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Eva Mendes showed up to the Calvin Klein show on Thursday wearing more clothing than she does in the brand’s sexy new fragrance ads.

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TOMMY’S CROWD: Even before Tommy Hilfiger’s show started Thursday  night, Terry Lundgren was already giddy, thanks to Hilfiger’s event at Macy’s Herald Square Tuesday. “It was unbelievable,” the Macy’s chairman, president and chief executive said. “We sold $100,000 in one store in one night — that’s a 400 percent increase over the same night last year. I remember when Tommy’s business with Macy’s was $100,000 in the whole year for all the Macy’s.” Lundgren and Hilfiger are off to Chicago next to light the tree at the State Street store. Also backstage at Tommy’s show was Hilary Swank, who declined interviews, Diane Kruger (for her only show of the week) and Bar Refaeli, who is hosting Hilfiger’s October show “Ironic Iconic America.” And the designer got a hockey player who wasn’t Sean Avery: Henrik Lundqvist, goalie for the New York Rangers. “He’s got a very American style, and I’ve got more of a European style,” said the Swede, who was dressed in a Hugo Boss suit and dapper shoes.

POLITICS OF FASHION: Indian-born designer Naeem Khan said he was not trying to make any sort of political statement by stamping his show notes with a map of his homeland and its surrounding eight countries. But you had to wonder considering that more American troops are being deployed in Afghanistan and Pakistan’s leaders have threatened to defend its borders against any more American military incursions.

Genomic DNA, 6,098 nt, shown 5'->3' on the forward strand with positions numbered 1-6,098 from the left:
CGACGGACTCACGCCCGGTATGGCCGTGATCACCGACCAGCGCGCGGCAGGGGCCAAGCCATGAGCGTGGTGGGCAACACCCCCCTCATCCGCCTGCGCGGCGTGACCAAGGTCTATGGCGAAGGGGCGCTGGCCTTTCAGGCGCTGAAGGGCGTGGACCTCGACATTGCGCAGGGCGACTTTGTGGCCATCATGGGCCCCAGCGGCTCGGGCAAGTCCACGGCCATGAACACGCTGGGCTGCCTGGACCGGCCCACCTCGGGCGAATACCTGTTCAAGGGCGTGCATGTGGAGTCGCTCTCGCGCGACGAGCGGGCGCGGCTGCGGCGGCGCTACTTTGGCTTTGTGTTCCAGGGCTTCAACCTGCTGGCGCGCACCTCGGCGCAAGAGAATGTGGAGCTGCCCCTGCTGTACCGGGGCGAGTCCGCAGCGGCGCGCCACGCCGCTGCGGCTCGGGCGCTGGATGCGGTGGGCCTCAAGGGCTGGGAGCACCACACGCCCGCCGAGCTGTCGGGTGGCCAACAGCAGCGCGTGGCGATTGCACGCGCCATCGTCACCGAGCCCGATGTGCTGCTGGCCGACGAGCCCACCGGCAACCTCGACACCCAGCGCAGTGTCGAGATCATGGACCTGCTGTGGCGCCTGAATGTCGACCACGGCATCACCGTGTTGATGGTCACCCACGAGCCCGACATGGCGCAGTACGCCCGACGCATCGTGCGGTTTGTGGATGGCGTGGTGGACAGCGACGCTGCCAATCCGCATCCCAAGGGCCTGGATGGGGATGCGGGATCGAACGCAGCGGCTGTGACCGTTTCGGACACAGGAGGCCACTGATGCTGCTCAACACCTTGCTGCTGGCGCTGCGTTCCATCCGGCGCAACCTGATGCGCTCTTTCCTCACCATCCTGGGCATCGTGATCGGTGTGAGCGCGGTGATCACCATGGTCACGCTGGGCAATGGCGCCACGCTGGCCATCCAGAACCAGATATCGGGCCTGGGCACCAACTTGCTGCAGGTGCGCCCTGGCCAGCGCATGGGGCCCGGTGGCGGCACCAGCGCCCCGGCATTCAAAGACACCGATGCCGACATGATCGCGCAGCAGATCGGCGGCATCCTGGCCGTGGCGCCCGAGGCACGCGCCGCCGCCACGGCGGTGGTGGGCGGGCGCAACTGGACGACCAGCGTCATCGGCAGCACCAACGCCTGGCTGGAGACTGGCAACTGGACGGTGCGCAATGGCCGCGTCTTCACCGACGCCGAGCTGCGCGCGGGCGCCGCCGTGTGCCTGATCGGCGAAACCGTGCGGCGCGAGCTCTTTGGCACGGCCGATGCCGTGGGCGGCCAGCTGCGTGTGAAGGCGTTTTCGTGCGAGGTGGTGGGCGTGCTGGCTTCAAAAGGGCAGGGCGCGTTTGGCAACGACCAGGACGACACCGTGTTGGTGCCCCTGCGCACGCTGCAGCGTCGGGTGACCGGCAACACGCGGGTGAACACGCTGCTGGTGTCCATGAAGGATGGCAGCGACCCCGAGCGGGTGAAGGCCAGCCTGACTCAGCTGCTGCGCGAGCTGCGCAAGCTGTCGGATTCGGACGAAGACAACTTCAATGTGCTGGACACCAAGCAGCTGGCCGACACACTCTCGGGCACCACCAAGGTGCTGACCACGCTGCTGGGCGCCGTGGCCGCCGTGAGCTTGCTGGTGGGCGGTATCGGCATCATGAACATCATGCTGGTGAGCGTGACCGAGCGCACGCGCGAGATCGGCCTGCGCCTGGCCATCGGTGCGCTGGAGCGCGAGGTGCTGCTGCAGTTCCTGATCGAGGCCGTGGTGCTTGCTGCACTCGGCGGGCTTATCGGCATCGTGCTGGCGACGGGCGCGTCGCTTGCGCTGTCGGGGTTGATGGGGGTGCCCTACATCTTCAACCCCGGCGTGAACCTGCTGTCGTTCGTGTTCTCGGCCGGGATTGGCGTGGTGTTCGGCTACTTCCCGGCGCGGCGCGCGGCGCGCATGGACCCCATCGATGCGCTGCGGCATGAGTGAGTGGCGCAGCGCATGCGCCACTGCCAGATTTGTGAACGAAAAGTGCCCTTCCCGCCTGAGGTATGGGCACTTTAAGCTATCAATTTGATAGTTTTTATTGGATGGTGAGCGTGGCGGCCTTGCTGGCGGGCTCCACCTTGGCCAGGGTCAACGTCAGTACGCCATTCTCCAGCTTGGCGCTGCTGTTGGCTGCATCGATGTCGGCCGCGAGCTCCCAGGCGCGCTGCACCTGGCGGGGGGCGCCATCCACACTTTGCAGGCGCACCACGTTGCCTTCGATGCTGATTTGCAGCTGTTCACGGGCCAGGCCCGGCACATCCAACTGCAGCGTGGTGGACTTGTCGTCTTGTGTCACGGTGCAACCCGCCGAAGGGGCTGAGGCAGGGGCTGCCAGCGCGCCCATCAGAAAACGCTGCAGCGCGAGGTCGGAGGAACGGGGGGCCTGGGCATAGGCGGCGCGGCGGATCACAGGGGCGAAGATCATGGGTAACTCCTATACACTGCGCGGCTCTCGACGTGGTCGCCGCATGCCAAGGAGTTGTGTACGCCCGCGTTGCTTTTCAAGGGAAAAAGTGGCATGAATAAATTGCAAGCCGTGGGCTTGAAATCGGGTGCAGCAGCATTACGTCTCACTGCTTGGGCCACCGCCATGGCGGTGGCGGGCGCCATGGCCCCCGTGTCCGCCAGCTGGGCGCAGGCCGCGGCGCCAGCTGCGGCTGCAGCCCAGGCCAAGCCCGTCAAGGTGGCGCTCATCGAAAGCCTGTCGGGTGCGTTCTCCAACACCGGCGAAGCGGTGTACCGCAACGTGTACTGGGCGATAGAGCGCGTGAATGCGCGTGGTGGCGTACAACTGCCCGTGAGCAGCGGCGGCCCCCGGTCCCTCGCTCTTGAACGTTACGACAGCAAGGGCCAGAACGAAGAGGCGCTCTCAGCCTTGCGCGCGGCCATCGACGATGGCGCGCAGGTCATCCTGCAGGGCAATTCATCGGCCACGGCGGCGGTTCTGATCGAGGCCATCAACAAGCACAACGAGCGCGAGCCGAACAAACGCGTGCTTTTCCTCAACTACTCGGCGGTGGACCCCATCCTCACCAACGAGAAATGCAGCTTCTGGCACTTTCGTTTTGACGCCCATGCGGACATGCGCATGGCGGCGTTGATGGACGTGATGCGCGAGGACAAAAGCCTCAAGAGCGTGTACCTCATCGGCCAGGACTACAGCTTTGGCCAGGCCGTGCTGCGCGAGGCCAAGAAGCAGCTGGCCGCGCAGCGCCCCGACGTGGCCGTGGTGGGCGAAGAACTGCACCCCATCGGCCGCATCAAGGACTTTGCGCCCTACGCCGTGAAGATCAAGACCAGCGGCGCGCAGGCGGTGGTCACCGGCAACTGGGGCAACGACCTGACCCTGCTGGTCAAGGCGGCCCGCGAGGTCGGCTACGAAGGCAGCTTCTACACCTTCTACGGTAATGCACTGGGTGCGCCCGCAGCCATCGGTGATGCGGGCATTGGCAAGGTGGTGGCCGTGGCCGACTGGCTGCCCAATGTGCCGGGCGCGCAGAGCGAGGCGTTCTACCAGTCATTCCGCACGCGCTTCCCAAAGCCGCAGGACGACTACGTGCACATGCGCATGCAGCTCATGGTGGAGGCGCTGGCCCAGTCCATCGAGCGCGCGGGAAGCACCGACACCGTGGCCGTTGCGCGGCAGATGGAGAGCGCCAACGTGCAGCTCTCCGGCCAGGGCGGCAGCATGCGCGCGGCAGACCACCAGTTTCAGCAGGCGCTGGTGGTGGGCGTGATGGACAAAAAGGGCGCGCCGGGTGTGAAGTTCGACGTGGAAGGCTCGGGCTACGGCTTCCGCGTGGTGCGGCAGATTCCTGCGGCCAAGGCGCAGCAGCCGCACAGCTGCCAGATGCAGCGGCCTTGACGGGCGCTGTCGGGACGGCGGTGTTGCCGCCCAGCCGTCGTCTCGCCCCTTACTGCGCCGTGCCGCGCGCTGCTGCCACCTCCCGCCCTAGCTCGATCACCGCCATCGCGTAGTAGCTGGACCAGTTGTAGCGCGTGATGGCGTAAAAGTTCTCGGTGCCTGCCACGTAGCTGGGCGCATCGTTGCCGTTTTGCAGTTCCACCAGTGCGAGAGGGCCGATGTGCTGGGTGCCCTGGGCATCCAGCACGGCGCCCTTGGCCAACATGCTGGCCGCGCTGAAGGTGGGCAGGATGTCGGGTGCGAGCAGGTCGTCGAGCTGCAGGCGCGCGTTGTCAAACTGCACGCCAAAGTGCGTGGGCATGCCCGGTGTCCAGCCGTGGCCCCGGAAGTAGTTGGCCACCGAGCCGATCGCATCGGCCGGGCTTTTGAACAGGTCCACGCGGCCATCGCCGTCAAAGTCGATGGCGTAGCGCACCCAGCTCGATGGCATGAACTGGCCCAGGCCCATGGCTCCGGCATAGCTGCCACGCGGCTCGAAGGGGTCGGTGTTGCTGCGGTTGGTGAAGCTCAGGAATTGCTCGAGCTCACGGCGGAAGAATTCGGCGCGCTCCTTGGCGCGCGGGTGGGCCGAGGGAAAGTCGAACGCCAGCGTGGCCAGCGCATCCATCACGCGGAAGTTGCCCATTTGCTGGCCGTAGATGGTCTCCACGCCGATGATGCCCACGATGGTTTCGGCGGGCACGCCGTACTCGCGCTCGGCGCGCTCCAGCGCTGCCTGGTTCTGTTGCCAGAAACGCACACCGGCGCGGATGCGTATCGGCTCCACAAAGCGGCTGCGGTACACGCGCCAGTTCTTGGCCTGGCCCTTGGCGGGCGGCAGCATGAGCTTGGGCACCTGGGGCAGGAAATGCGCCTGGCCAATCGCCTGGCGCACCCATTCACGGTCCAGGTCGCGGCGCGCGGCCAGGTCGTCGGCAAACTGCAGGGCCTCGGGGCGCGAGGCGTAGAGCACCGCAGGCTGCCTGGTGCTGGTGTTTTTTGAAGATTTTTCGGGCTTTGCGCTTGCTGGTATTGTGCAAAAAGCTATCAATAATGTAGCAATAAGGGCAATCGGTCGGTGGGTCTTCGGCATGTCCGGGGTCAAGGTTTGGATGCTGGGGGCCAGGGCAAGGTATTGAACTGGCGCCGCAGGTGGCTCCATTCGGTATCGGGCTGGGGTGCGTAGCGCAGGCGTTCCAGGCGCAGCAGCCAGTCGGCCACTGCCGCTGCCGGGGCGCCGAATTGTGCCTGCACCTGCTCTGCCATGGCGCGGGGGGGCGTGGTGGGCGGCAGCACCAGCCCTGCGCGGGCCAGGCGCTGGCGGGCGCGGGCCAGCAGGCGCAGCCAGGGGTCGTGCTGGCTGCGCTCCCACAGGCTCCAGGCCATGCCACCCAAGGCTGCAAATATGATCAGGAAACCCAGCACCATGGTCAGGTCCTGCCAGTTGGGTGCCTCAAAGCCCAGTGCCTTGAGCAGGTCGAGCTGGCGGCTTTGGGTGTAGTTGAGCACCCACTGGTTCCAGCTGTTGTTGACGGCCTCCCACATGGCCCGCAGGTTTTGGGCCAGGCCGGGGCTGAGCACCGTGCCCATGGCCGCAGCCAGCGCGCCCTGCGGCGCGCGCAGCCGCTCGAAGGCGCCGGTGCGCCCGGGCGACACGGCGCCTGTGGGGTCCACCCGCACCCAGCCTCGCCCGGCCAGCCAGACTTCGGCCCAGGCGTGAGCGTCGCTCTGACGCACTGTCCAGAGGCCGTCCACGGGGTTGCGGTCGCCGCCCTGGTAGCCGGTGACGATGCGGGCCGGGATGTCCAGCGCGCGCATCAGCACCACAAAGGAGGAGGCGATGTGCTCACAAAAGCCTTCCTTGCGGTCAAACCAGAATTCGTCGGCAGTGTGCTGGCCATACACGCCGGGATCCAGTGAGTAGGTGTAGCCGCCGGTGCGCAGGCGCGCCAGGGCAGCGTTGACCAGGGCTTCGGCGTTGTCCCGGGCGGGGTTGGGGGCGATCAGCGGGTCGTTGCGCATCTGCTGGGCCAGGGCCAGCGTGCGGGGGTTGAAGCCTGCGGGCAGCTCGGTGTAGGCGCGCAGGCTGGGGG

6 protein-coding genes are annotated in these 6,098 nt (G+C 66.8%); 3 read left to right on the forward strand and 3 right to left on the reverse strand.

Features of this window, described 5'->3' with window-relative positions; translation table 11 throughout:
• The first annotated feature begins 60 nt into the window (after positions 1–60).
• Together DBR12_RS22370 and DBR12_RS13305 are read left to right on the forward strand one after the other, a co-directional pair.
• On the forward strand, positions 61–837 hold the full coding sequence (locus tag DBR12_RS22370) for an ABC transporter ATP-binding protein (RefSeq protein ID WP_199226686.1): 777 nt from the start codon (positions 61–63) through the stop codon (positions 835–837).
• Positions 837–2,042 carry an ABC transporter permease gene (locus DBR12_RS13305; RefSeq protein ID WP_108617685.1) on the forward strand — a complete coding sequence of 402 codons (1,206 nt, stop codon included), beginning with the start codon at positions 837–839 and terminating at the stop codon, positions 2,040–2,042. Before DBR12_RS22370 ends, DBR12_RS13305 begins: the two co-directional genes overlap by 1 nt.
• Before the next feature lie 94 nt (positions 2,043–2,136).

It turns out the drawing has a different type of history. It was sketched in 1980 by Victor Hugo, former lover to Halston and muse to Andy Warhol, and was originally used to advertise Khan’s first company, Naeem Embroidery. “It’s also the region where I make a lot of embroidery,” he said. “I was also inspired by Diana Vreeland, who said, ‘Pink is the navy blue of India.’ I thought it all hung together nicely.”

LIZ’S BIG BROTHER: Last week Liz Claiborne staffers were reminded by higher-ups to keep mum with outsiders about all things business. Company brass lowered the boom after sketches of Isaac Mizrahi’s first collection for Liz Claiborne were obtained by WWD. Employees were also told their conversations would be recorded and e-mails would be read.

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